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Proton enhanced nuclear induction spectroscopy is a nuclear magnetic resonance technique invented by Michael Gibby and Alexander Pines while they were graduate students in the lab of Professor John S. Waugh at the Massachusetts Institute of Technology. It was patented in 1972.[1] It was one of the first of Pines' experiments transferring spin orientation from one atomic nucleus to another, which has been one of the running themes throughout his career as a leading pioneer in the applications of NMR to the study of non-liquid samples.

In this technique, the natural polarization of an abundant spin (1H, the "proton" which begins the name of the technique) is exploited to increase the polarization of a rare spin (such as 13C), by irradiating the sample with radio waves at the frequency which corresponds to the difference between the rotation frequencies of the two different spins.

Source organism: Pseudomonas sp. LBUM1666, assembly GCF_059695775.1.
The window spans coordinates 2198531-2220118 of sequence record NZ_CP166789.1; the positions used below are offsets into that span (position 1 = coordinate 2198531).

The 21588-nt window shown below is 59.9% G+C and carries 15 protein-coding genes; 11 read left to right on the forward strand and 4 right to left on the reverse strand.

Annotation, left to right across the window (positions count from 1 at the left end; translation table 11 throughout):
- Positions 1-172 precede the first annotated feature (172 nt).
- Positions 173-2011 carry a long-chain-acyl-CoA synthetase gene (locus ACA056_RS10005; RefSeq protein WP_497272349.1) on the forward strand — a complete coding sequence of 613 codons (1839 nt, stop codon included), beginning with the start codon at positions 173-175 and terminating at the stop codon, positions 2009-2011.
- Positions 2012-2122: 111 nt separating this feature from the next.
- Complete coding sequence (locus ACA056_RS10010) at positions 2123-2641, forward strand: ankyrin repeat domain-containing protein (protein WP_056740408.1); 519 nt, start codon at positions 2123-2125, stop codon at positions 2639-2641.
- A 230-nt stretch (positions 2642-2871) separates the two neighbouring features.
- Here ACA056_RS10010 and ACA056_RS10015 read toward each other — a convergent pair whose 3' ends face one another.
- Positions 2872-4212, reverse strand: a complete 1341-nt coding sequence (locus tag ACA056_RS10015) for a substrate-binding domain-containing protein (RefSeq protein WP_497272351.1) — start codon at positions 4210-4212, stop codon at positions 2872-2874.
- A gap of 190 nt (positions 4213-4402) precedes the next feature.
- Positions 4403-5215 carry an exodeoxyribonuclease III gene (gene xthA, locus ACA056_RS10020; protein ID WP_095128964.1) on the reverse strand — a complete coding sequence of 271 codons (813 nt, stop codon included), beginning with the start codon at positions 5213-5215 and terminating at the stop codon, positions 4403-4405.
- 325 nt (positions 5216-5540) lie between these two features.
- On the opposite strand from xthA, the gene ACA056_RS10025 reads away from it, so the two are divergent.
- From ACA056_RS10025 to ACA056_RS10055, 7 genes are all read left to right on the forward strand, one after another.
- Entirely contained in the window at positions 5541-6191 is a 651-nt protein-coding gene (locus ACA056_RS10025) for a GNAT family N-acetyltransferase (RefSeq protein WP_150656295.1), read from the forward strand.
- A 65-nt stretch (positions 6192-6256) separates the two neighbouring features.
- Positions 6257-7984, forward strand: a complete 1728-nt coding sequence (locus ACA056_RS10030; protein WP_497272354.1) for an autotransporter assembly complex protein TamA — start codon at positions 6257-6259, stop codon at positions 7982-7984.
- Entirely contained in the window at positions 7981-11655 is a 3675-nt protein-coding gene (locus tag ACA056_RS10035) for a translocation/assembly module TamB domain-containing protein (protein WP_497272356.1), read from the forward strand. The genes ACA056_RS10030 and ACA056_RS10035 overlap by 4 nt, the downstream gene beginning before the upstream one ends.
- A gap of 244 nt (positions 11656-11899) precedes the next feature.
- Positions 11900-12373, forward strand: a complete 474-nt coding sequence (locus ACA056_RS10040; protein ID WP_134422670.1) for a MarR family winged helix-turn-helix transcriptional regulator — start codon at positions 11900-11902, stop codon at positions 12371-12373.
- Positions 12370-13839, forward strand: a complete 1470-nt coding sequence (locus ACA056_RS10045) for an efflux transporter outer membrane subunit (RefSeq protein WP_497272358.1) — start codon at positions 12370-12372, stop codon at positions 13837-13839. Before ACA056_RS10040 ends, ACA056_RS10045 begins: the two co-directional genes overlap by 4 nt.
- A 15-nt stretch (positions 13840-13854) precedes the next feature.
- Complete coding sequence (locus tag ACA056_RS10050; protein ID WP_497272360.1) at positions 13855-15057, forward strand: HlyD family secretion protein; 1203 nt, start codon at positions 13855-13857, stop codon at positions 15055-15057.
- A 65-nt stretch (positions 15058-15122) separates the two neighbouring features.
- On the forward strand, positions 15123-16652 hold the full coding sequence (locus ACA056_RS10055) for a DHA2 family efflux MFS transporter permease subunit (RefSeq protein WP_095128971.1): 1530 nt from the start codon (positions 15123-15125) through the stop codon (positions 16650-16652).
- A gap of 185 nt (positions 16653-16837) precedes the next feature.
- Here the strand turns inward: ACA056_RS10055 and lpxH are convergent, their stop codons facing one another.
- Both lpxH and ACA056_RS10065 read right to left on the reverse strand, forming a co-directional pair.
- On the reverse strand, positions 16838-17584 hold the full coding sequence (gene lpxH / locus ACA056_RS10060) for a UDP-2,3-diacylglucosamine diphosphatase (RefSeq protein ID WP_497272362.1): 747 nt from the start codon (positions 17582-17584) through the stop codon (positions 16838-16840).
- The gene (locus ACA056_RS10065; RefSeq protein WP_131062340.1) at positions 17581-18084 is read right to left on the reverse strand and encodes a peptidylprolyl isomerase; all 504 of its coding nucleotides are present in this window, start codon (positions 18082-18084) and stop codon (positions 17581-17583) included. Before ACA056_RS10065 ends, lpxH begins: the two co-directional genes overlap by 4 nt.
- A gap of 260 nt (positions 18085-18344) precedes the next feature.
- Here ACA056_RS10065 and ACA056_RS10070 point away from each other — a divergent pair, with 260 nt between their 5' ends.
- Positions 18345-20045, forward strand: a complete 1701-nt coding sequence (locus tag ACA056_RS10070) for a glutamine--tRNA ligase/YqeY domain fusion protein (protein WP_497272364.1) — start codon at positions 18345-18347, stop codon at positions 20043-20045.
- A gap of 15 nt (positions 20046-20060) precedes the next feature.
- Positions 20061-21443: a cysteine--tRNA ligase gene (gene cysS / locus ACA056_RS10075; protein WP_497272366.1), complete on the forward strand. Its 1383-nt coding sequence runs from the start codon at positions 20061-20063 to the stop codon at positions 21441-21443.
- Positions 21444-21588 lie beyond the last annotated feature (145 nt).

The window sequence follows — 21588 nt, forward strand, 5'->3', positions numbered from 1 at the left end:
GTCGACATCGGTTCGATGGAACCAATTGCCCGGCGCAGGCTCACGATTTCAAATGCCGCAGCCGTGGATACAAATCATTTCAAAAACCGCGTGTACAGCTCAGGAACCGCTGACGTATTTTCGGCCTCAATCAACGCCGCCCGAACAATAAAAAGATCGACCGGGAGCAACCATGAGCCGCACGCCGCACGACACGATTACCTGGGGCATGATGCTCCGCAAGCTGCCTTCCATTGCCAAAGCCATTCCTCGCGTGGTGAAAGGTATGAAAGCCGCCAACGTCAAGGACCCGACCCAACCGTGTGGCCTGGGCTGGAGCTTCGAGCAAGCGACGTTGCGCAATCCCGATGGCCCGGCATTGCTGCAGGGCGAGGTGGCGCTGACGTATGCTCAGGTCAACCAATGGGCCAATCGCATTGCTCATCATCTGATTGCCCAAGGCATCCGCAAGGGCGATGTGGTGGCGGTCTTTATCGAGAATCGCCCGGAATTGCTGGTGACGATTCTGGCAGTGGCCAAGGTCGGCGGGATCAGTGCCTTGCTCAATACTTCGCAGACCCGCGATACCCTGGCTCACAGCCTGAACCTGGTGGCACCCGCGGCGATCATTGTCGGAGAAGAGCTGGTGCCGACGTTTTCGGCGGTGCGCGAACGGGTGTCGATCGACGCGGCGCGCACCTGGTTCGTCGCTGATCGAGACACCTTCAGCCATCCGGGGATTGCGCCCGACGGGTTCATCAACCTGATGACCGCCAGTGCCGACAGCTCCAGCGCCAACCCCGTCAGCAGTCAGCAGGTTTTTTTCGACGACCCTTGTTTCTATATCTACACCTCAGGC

Besides its obvious utility for boosting signals from dilute spins, transferring spin-polarization can also be used by surface-scientists, to selectively enhance the spin-polarization of molecules on a sample's surface over the spins in the bulk, by transferring spin-polarization from a gas to the surface.[2]


Proton-Enhanced Nuclear Induction Spectroscopy has caused some controversies because of its weird acronym.


  1. ^ US patent 3792346
  2. ^ Raftery, D.; MacNamara, E.; Fisher, G.; Rice, C. V.; Smith, J. (1997). "Optical Pumping and Magic Angle Spinning:  Sensitivity and Resolution Enhancement for Surface NMR Obtained with Laser-Polarized Xenon". Journal of the American Chemical Society 119: 8746. doi:10.1021/ja972035d.   edit


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